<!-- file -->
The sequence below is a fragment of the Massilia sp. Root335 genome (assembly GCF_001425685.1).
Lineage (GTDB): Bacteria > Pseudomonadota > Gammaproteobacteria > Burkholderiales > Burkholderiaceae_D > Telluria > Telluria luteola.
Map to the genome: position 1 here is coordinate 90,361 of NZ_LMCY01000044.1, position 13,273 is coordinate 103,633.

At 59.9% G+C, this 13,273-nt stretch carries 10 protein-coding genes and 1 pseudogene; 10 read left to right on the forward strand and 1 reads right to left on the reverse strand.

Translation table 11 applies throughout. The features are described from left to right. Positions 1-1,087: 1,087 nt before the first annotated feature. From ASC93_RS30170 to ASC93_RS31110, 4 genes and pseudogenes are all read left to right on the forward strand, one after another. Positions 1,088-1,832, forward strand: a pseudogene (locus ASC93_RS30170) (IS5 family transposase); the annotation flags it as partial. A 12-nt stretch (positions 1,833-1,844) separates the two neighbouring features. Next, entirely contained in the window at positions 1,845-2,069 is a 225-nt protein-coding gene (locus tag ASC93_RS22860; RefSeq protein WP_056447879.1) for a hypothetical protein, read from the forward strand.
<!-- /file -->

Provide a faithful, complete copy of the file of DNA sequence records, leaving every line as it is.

The sequence below is a fragment of the Massilia sp. Root335 genome (assembly GCF_001425685.1).
Lineage (GTDB): Bacteria > Pseudomonadota > Gammaproteobacteria > Burkholderiales > Burkholderiaceae_D > Telluria > Telluria luteola.
Map to the genome: position 1 here is coordinate 90,361 of NZ_LMCY01000044.1, position 13,273 is coordinate 103,633.

At 59.9% G+C, this 13,273-nt stretch carries 10 protein-coding genes and 1 pseudogene; 10 read left to right on the forward strand and 1 reads right to left on the reverse strand.

Translation table 11 applies throughout. The features are described from left to right. Positions 1-1,087: 1,087 nt before the first annotated feature. From ASC93_RS30170 to ASC93_RS31110, 4 genes and pseudogenes are all read left to right on the forward strand, one after another. Positions 1,088-1,832, forward strand: a pseudogene (locus ASC93_RS30170) (IS5 family transposase); the annotation flags it as partial. A 12-nt stretch (positions 1,833-1,844) separates the two neighbouring features. Next, entirely contained in the window at positions 1,845-2,069 is a 225-nt protein-coding gene (locus tag ASC93_RS22860; RefSeq protein WP_056447879.1) for a hypothetical protein, read from the forward strand.